Oscars old school continues with early J Edgar reviews by Hollywood Reporter and Variety. Todd McCarthy writes film reviews worth reading – he’s one of the best, to my mind, bringing experience, knowledge and good taste to his film writing — that is what separates the good critics from the mediocre ones in my mind. He’s first out of the gate on J Edgar:
This surprising collaboration between director Clint Eastwood and Milk screenwriter Dustin Lance Blacktackles its trickiest challenges with plausibility and good sense, while serving up a simmeringly caustic view of its controversial subject’s behavior, public and private. Big-name talent behind and in front of the camera, led by a committed performance byLeonardo DiCaprio in the title role, assures extensive media attention and public curiosity up to a point. But Warner Bros.’ faces a significant commercial challenge in stirring the interest of younger audiences likely to regard J. Edgar Hoover as an irrelevant artifact of the bad old days or, most reductively, a hypocritical closet case.
More after the cut.
As drama, J. Edgar gets off to a bit of a choppy start as it rapidly introduces a host of names and characters it’s hard to keep track of while bouncing from 1919 to the 1960s and back again, with Hoover’s voiceover attempting to clarify what’s going on. DiCaprio’s changing looks across the decades also takes some getting used to; while his old-age makeup seems jarring at first, one gradually looks beyond it, and the actor is actually most effective in the middle and late-age scenes. Hoover’s manner of speaking is unusual in itself; it’s carefully enunciated with an aggressive drive and no identifiable regional affiliation, evidently all carefully cultivated to compensate for early stuttering. He also has dark, soulless mahogany eyes and a chunky body some praise as “solid.”
DiCaprio projects this odd authority figure with energetic earnestness, a strong grip on the man’s mindset and purpose, and an attentiveness to Hoover’s power to prevail over others in matters big and small. It’s a vigorous, capable performance, one that carries the film and breathes new life into the old tradition of plain real folk achieving retroactive allure by being played by attractive stars. But the characterization remains external, one of solid technique blocked from going deep because Hoover remains a fixed figure closed to taking a personal journey.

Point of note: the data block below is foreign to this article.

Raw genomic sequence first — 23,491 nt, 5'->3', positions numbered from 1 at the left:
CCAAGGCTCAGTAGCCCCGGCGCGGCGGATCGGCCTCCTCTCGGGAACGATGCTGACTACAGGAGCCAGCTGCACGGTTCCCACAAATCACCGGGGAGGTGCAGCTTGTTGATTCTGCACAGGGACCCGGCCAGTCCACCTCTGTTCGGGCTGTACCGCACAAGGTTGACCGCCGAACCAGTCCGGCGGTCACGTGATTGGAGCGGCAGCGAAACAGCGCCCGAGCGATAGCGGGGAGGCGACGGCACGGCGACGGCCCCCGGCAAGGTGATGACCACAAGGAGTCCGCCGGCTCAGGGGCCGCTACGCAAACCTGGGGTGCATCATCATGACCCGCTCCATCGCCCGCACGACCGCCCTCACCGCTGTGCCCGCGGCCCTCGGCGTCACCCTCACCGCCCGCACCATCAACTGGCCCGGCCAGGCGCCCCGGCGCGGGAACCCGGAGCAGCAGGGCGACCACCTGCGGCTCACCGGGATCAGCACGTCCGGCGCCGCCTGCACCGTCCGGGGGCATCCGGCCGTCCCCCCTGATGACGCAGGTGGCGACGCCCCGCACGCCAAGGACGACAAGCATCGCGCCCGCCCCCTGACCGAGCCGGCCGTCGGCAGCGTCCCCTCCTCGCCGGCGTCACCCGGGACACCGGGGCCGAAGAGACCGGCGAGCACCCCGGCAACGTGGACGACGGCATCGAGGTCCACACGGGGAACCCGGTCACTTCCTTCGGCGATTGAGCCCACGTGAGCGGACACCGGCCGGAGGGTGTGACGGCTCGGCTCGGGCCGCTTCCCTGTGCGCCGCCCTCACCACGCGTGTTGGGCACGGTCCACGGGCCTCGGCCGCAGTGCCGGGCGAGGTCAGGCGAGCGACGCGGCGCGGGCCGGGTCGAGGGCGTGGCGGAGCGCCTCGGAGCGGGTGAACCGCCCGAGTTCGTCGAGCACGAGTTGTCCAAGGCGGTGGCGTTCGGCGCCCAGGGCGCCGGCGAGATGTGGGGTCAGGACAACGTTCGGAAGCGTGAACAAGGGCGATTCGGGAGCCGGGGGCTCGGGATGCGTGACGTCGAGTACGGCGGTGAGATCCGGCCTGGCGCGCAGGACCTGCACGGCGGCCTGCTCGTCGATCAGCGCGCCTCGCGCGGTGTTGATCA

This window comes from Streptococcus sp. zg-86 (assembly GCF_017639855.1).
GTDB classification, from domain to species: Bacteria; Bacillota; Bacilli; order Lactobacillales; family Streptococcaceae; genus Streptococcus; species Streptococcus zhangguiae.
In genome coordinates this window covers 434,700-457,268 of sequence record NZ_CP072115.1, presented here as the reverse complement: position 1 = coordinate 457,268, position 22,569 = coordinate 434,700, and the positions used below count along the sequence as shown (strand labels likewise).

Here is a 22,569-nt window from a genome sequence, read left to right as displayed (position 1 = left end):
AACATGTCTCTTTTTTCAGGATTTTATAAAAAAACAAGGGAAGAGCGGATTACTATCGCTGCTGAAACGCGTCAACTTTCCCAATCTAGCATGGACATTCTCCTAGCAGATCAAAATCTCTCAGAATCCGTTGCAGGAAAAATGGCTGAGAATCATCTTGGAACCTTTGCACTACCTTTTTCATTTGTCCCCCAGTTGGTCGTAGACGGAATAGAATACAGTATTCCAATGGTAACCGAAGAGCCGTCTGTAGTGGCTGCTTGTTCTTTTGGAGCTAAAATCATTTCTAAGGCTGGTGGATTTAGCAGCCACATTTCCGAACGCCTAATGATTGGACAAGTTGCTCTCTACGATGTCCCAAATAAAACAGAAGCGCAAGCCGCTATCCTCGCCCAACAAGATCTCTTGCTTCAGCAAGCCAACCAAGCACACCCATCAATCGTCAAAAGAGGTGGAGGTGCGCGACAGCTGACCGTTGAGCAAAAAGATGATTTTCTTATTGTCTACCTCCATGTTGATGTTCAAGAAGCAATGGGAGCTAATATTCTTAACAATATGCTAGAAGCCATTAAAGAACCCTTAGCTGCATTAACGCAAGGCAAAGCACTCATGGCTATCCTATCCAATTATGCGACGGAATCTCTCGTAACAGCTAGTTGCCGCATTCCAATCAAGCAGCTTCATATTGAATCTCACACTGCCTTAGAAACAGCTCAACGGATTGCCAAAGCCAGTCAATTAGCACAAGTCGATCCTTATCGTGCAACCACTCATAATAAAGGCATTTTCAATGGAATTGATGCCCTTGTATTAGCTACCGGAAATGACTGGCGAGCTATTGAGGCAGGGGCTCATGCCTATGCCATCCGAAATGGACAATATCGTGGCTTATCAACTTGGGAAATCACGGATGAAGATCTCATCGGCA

Hammer plays Tolson as a bland fashion-plate who enjoys raising an eyebrow and making the occasional suggestive comment; in less constrained circumstances, Hammer slyly implies, this could have been one fun guy. Watts has little opportunity to express much beyond dogged loyalty and Dench is similarly limited in her portrait of a severe mother hen. A host of actors come and go impersonating, with various levels of credibility, such famous figures as Charles Lindbergh, Emma Goldman, Mitchell Palmer, Robert Kennedy, Bruno Hauptmann, Richard Nixon (the only president depicted) and Ginger and Lela Rogers.
More of McCarthy’s review.
Kris Tapley is mixed on the film, but he is certain about Leonardo DiCaprio’s performance, says he might finally win Best Actor:
At the heart of this vacillating, though, is a definitive opinion: Leonardo DiCaprio is exceptional in the title role, digging into an incredibly complex character, committing from frame one to the embodiment and maintaining that course without losing focus. It’s at times a broad portrayal of a broad persona, but I thought the actor found ways to dial it down and make the internal machinations of the man count. And I think it could very well carry him to that elusive first Oscar win.
Cooler on the film, Variety’s Peter DeBruge:
J. Edgar Hoover’s mystique lies in the fact that while he kept meticulous files with compromising details on some of America’s most powerful figures, nobody knew the man’s own secrets. Therefore, any movie in which the longtime FBI honcho features as the central character must supply some insight into what made him tick, or suffer from the reality that the Bureau’s exploits were far more interesting than the bureaucrat who ran it — a dilemma “J. Edgar” never rises above. With Leonardo DiCaprio bringing empathy to the controversial Washington power-monger, Clint Eastwood’s old-school biopic should do solid midrange business.